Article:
Charis Kubrinand Carroll Seron, Professors of Criminology, Law and Society, are featured in KABC-TV Los Angeles for their research on AB 109. Their research is the first and only systematic evaluation of AB 109, compiled of a series of papers which looks at crime data and statistics across the state before and after the implementation of AB 109. Citing research and many other factors, Kubrin cautions against drawing too many conclusions connecting criminal justice reform and crime without evidence in light of the recent statements Whittier Police Chief Jeff Piper noted about the effects of the recent criminal justice reform.
Long-term impact of climate change on US cities is rising, UCI researchers find
Global climate change is being felt in many coastal communities of the United States, not always in the form of big weather disasters but as a steady drip, drip, drip of nuisance flooding.
According to researchers at the University of California, Irvine, rising sea levels will cause these smaller events to become increasingly frequent in the future, and the cumulative effect will be comparable to extreme events such as Hurricane Katrina or Superstorm Sandy.
“Catastrophic storms get a lot of media attention and are studied, but we wanted to know more about the non-extreme events,” said Amir AghaKouchak, UCI associate professor of civil & environmental engineering and co-author of a new study on cumulative hazards in the American Geophysical Union journal Earth’s Future.
“These diffuse floods happen multiple times a month or year,” he said. “They don’t kill anyone, they don’t damage buildings, but over time they have extremely high-cost outcomes, and it happens without us realizing it.”
Lead author Hamed Moftakhari, a UCI postdoctoral scholar, said that people in often-hit regions have begun the process of adapting to the problem. “In a recent social science survey, people weren’t really interested in knowing the depth of the water. They just wanted to know how long they would be flooded,” he said. “Their main concern was finding out when they could get back to their schools and businesses.”
But public officials can’t afford to take cumulative hazards in stride, said co-author Richard Matthew, UCI professor of planning, policy & design. Policymakers faced with limited capital funds frequently defer action or make incremental improvements when major investments may be critical to fortify their communities. The team created a cumulative hazards index to pinpoint which locations would experience the greatest long-term risk.
Charis Kubrin, Professor of Criminology, Law & Society is interviewed on KCRW 89.9FM to evaluate the accuracy of Trump's executive orders stating that undocumented immigrants “present a significant threat to national security and public safety.” In this interview, she cites research as to the actual amount of danger posed by immigrants.
David Feldman, Professor of Planning, Policy and Design, is quoted in KABC-TV Los Angeles for his insight on whether California's drought is over after the recent rainfall. In this article, he cites the importance to prepare for a drought before one is declared, and to ultimately use water wisely.
Charis Kubrin, Professor of Criminology, Law and Society, is interviewed by 89.3 KPCC's Take Two in light of the recent shooting that left a Whittier police officer dead. Despite the assumptions made by Whittier Police Chief Jeff Piper placing the blame on crime policies like Prop 47 and Prop 57, Kubrin states that there is no empirical evidence that these policies have actually contributed to the crime rate in the state of California. Ultimately, she illustrates that it is premature to assume there is a connection between Prop 47 and 57 and the current crime rates.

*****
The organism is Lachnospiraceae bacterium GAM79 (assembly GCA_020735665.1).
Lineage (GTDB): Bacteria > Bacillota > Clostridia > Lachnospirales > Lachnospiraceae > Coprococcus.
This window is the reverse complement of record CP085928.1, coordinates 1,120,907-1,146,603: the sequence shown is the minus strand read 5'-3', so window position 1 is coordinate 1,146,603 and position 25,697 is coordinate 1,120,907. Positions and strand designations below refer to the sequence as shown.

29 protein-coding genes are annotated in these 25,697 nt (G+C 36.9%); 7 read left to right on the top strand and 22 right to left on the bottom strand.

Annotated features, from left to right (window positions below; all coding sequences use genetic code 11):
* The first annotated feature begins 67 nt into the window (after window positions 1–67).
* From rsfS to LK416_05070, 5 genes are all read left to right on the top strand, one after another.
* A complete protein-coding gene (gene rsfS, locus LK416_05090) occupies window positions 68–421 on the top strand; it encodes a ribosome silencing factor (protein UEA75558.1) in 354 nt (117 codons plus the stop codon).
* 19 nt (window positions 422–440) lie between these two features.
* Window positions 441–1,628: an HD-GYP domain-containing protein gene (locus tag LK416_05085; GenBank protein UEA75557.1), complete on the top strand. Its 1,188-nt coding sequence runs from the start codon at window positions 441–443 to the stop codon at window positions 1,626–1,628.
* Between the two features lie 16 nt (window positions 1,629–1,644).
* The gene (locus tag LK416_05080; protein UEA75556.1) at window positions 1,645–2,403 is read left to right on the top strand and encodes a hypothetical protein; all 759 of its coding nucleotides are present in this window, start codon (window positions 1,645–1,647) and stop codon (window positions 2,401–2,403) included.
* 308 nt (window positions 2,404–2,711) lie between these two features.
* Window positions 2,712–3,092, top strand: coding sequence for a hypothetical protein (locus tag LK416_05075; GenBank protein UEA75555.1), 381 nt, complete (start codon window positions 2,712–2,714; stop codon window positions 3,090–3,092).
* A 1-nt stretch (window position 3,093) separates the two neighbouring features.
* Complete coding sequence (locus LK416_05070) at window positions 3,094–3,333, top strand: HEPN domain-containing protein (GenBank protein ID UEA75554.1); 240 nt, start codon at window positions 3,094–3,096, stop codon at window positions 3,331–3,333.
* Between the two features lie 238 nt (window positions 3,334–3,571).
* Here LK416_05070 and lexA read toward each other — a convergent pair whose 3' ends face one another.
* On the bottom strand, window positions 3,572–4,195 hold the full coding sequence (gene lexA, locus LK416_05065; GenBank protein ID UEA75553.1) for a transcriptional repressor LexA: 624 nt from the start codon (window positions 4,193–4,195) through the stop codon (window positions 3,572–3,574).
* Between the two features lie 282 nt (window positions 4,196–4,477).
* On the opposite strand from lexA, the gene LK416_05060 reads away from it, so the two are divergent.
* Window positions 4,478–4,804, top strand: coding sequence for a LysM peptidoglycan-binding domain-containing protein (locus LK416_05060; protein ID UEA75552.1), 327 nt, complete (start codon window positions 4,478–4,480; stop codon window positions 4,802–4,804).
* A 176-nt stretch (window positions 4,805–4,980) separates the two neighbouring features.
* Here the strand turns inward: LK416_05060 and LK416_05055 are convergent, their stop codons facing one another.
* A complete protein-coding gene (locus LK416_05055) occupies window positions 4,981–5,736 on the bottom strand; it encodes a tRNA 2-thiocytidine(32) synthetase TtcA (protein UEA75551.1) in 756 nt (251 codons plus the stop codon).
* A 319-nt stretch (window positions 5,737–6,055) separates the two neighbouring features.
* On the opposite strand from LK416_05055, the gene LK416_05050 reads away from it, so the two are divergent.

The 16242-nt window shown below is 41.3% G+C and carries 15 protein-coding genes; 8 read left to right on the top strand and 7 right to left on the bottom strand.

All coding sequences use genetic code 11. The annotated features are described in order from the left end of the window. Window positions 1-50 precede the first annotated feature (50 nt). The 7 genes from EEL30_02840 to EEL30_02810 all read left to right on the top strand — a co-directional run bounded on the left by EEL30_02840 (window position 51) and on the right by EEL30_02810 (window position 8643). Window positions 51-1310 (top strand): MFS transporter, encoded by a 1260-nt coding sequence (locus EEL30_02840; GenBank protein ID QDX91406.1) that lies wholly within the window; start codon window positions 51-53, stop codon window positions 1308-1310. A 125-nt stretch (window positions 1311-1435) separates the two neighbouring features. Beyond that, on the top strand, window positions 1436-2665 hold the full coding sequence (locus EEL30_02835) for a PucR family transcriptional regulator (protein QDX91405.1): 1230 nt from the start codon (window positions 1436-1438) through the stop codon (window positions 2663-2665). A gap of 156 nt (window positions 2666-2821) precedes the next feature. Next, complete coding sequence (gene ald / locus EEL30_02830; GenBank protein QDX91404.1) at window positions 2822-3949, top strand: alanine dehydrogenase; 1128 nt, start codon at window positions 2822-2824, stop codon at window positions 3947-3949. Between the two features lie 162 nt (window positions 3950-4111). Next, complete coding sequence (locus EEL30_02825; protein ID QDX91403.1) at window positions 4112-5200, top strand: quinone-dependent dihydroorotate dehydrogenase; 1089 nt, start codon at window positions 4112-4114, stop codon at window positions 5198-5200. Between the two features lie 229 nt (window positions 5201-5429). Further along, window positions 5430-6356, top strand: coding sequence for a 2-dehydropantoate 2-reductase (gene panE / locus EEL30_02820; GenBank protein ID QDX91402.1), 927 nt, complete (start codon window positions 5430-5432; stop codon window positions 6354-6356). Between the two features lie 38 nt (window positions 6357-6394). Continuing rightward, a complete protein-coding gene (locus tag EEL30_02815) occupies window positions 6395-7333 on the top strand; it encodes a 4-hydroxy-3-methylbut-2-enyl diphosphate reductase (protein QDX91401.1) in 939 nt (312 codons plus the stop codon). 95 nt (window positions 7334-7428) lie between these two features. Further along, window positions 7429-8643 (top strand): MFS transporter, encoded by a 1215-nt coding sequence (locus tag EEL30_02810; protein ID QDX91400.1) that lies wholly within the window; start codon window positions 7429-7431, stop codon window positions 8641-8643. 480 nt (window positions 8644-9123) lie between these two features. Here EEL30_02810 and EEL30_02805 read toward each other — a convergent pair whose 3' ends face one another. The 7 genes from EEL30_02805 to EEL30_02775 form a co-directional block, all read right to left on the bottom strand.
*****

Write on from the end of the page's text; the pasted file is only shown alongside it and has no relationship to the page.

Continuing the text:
Charis Kubrin, Professor of Criminology, Law and Society, is quoted in El Paso Times for identifying the issues with National Border Patrol Council's vice president for media relations Shawn Moran's statement that "immigration officers are finally able to do their jobs as it is written in law." In this article, she gives insight as to how the Trump administration has only expanded the group of people that are deemed deportable.
Susan Bibler Coutin, Professor of Criminology, Law & Society, authored an article in the Association for Political and Legal Anthropology. In this article, she details how the executive orders issued during the Trump administration present a "distorted image of immigrants as criminals, terrorists, and dangerous," and how immigrants are also impacted by this imagery.
Charis Kubrin and John Hipp, Professors of Criminology, Law and Society are featured in MyNewsLA.com for their recently released crime report, and how the results of that report contradict assumptions made by Orange County District Attorney Tony Rackauckas. Despite Rackauckas' claims that realignment has contributed to an increase in crime, Professor Kubrin highlights that there is no empirical evidence to his claims, and that it is premature to associate Prop. 47 and 57 to a rise in violent crime.
UCI researchers forecast lower 2017 violent and property crime rates in much of SoCal.Report also provides city trends, comparisons and socio-demographic information.
Researchers at the University of California, Irvine project double-digit reductions in both violent and property crimes across much of Southern California for 2017. Violent crime is estimated to drop by 21 percent in 82 percent of cities, and property crime is expected to decrease by 11 percent in 79 percent of cities.
Ana Muñiz, Assistant Professor of Criminology, Law and Society, is quoted in USA Today for her expertise regarding Senate Bill 54, or California's "sanctuary state bill". She elaborates about the legality of withdrawing federal funding from sanctuary states, and the extent of power that both the federal and local governments have on this issue.